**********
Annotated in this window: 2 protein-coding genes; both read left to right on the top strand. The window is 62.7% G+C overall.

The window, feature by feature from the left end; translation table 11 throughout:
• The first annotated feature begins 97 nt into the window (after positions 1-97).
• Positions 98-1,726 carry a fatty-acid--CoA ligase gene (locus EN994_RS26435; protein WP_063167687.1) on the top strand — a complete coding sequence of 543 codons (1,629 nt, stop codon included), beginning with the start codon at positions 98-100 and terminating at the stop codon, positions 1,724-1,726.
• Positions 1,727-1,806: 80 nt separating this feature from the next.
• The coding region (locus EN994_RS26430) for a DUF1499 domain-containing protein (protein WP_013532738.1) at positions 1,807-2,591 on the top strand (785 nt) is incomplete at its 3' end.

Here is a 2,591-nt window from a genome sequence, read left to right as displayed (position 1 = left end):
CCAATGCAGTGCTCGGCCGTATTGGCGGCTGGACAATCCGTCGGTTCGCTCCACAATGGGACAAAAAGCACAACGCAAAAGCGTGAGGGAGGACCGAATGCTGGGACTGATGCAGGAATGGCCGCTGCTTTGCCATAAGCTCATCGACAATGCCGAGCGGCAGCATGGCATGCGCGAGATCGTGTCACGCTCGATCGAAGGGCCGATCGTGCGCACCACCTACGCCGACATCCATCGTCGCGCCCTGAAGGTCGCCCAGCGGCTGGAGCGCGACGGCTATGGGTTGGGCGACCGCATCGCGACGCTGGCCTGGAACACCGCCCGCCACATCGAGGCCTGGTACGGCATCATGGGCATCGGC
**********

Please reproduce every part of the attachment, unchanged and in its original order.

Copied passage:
Annotated in this window: 2 protein-coding genes; both read left to right on the top strand. The window is 62.7% G+C overall.

The window, feature by feature from the left end; translation table 11 throughout:
• The first annotated feature begins 97 nt into the window (after positions 1-97).
• Positions 98-1,726 carry a fatty-acid--CoA ligase gene (locus EN994_RS26435; protein WP_063167687.1) on the top strand — a complete coding sequence of 543 codons (1,629 nt, stop codon included), beginning with the start codon at positions 98-100 and terminating at the stop codon, positions 1,724-1,726.
• Positions 1,727-1,806: 80 nt separating this feature from the next.
• The coding region (locus EN994_RS26430) for a DUF1499 domain-containing protein (protein WP_013532738.1) at positions 1,807-2,591 on the top strand (785 nt) is incomplete at its 3' end.

Here is a 2,591-nt window from a genome sequence, read left to right as displayed (position 1 = left end):
CCAATGCAGTGCTCGGCCGTATTGGCGGCTGGACAATCCGTCGGTTCGCTCCACAATGGGACAAAAAGCACAACGCAAAAGCGTGAGGGAGGACCGAATGCTGGGACTGATGCAGGAATGGCCGCTGCTTTGCCATAAGCTCATCGACAATGCCGAGCGGCAGCATGGCATGCGCGAGATCGTGTCACGCTCGATCGAAGGGCCGATCGTGCGCACCACCTACGCCGACATCCATCGTCGCGCCCTGAAGGTCGCCCAGCGGCTGGAGCGCGACGGCTATGGGTTGGGCGACCGCATCGCGACGCTGGCCTGGAACACCGCCCGCCACATCGAGGCCTGGTACGGCATCATGGGCATCGGC